And the book, incidentally, drags on and on and on and on and on AND ON!!! The pace is snail-like and gets extremely boring. After the two murders are committed, you simply have no idea why Guy and Bruno would keep seeing each other. No wait—if they didn’t see each other you couldn’t have any obvious SYMBOLISM!!! The entire novel feels like the author is trying to write Literature with a capital L, but she doesn’t succeed. There isn’t a shred of subtlety to be found in this novel—the author has to explain every instance of blatantly-obvious symbolism to you instead of letting you draw your own conclusions. I give you this piece of sparkling, inspired writing:

“Guy felt a boyish, holiday delight in having Bob with him. Bob symbolized Canada and the work there, the project in which Guy felt he had entered another vaster chamber of himself where Bruno could not follow.”

There is one exception. Throughout the book, we get random snippets from articles that tell us what a genius architect Guy is. I know this is supposed to symbolize something but for the life of me I have no idea what it’s supposed to mean! It only serves to make you madder at Guy—you’re told he’s an artistic genius, but how can a genius be such a moron???

But there’s more! I sure hope you like twisted psycho-sexual character studies! Because in this book, Bruno’s fascination with Guy is given a very unsubtle homoerotic context. This made me uneasy because it’s so possessive and obsessive. But it doesn’t make me sympathise with Guy. I stopped rooting for him at page 101. Instead, Strangers on a Train became a nasty story about nasty characters being nasty to each other for no reason other than “the plot says so”. Oh, and Bruno? Not only is he an obsessive homosexual with clear mental issues, he’s also in love with his mother. (How the hell does that work???)

I didn’t like either of the two male leads, and nobody else is worth talking about. Miriam is a manipulative little pig, an empty-headed little bimbo who appears for maybe fifteen pages and makes you want to strangle her for 14 pages before Bruno does it for you on the 15th. Bruno’s father is just there, although the book’s blatantly obvious symbolism is sure to tell you that that’s the whole point. Bruno’s mother is also just there, except because Bruno is in love with her, it makes you want to run away screaming whenever she appears. There’s nothing to distinguish her—she’s another moron who can’t tell that her son is an obvious psychopath. Finally, there’s the love of Guy’s life, Anne… who again, is just there and does nothing! Only an idiot could be this oblivious: but that doesn’t surprise me.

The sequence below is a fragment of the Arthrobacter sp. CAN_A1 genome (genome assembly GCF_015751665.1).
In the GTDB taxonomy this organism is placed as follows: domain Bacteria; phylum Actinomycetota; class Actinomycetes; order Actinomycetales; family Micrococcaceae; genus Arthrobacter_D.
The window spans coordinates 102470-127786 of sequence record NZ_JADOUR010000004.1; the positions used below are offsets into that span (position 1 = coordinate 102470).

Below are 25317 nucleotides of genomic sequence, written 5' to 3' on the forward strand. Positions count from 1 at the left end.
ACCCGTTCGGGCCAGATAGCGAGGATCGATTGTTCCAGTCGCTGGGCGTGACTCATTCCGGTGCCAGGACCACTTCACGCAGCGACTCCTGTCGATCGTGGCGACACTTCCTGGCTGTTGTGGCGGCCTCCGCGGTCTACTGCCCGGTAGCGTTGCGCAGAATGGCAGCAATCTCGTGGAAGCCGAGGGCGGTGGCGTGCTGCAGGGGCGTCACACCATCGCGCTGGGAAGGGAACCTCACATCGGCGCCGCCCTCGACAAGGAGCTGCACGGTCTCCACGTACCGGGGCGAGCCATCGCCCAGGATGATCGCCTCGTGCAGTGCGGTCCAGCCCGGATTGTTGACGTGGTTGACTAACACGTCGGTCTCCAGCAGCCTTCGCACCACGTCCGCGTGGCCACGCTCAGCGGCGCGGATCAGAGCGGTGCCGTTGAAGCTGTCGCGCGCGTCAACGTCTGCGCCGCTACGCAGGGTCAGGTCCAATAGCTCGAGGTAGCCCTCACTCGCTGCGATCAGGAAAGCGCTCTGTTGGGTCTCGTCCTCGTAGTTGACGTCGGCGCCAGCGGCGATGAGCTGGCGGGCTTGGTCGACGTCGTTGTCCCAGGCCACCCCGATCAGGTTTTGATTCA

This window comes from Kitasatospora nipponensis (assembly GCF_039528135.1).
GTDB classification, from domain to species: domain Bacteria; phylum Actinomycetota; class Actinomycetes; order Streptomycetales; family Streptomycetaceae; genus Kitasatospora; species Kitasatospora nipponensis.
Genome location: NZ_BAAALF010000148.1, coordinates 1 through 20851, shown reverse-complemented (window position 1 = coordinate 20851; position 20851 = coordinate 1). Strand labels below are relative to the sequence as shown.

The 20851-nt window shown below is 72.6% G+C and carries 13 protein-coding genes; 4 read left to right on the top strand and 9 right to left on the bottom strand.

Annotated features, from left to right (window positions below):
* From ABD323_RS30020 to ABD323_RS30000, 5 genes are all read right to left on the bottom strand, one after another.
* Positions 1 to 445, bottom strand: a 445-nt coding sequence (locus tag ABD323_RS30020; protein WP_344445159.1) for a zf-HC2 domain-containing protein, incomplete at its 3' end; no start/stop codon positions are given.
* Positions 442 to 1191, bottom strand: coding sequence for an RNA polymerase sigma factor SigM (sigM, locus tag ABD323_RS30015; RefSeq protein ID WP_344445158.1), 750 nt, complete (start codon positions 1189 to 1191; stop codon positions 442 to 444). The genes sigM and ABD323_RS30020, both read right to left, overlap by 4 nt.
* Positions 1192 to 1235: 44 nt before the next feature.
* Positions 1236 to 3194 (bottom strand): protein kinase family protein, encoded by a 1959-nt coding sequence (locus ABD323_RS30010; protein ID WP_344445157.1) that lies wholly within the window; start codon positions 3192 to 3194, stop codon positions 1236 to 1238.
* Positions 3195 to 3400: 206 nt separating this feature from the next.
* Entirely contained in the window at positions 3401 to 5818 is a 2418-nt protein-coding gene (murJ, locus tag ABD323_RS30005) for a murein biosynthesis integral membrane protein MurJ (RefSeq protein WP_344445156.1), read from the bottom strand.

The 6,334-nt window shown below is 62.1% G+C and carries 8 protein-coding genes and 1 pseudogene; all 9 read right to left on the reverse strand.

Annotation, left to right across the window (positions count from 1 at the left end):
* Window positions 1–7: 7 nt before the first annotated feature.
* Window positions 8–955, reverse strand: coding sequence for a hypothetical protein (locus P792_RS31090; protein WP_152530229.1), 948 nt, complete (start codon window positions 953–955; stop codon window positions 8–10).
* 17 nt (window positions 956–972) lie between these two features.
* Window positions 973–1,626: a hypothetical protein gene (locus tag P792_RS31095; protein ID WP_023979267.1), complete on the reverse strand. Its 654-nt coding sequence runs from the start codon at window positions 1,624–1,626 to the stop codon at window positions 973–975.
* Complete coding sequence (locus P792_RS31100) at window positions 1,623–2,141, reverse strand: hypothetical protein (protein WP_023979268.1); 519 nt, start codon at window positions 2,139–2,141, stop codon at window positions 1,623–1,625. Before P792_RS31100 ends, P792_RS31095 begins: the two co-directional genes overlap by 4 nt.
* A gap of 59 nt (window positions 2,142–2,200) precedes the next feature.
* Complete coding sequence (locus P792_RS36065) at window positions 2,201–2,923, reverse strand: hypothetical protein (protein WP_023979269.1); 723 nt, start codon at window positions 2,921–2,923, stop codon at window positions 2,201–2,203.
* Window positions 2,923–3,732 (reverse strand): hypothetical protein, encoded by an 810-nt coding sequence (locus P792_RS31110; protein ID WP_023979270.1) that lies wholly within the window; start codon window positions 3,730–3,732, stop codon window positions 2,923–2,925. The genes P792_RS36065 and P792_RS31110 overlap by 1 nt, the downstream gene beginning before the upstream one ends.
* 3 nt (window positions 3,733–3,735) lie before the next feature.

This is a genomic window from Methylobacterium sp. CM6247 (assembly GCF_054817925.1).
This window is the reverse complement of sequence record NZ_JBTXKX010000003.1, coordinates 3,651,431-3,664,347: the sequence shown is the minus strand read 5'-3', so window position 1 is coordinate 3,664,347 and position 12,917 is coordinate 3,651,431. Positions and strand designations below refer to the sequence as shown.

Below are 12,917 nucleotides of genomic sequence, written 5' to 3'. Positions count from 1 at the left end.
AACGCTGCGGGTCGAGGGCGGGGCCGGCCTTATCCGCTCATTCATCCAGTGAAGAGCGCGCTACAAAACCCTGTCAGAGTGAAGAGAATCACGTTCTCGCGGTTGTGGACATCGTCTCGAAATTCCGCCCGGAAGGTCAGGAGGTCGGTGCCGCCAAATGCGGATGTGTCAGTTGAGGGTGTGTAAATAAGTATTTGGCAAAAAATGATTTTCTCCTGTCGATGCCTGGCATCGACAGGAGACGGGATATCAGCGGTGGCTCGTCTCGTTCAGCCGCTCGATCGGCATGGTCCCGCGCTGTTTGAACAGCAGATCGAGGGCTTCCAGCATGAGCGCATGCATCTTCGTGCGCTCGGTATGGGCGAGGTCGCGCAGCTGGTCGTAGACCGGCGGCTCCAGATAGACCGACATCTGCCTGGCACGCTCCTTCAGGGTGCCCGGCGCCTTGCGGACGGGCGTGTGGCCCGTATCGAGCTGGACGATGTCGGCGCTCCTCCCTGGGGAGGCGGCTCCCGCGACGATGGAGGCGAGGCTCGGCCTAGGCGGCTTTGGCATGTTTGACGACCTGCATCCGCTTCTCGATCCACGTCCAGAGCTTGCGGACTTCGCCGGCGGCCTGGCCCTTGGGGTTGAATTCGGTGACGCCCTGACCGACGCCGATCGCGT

Patricia Highsmith was not a happy person, and it shows in this book. But instead of making me interested in her characters, this aspect made me want to get them all in a secluded alleyway and open fire on them with a tommy gun. In Bloody Murder, Julian Symons praises Patricia Highsmith as “the most important crime novelist at present in practice”, who takes a fascinating central idea and “in Highsmith’s hands they are starting points for finely subtle characters studies”. That’s certainly not what I saw. However, Symons does admit that she “is an acquired taste, which means a taste that some never acquire”. He goes on to tell readers this story:

When I was reviewing crime fiction regularly, Victor Gollancz used to write to me before going on holiday asking me to recommend the best books of the year published by other firms than his own. … He then bought these books and took them away with him. At my insistence he bought one year The Two Faces of January, which he disliked intensely. To his letter in the following year he added a postscript: ‘Please – no Patricia Highsmith.’

Strangers on a Train is a massive miscalculation which I thoroughly hated, although the beginning is quite strong. It’s a pretentious, annoying little book which is convinced that it is being Real Literature. The characters are either bland or nasty, and Bruno’s twisted psychology and sexuality is seriously alarming. It’s poorly written and full of obvious SYMBOLISM!!! And most annoying of all, the entire book is unnecessary. It’s a situation fabricated by one character being a complete moron. You can perhaps argue that makes the whole thing so much more fascinating, but I concur with Victor Gollancz.

Notes: Patricia Highsmith was a very unpleasant person in real life. In the introduction to Patricia Highsmith: Selected Novels and Short Stories, we are told that the inspiration to her lesbian romance novel The Price of Salt “appeared in the form of an alluring blonde in expensive furs who sauntered up to Pat’s toy counter and ordered a doll for her daughter. Their two minute encounter was so erotic for the young writer (who had her usual response to sexual appeal: she fantasized about strangling the woman) that she rushed home in a high fever to write out the entire plot of The Price of Salt in two hours.” (xiv) I admit that Patricia Highsmith is historically significant for the genre, having written explicitly homosexual characters long before George Baxt (yes, him) created the openly-gay black detective Pharaoh Love. But Patricia Highsmith the person is the kind of person I would avoid in real life: an anti-everybody who seems to have been something of a misogynist. And this personality finds its way into her books. This will prompt one of two reactions from the reader: fascination or repulsion. There seems to be no middle ground. I was not fascinated by Highsmith, but this is my purely personal, and admittedly biased, opinion. Strangers on a Train was Highsmith’s first book and perhaps she got more subtle as time went on, but the book repulsed me so much that I have no intention of returning to Highsmith. Ultimately it’s up to the reader. Personally, I want my money back.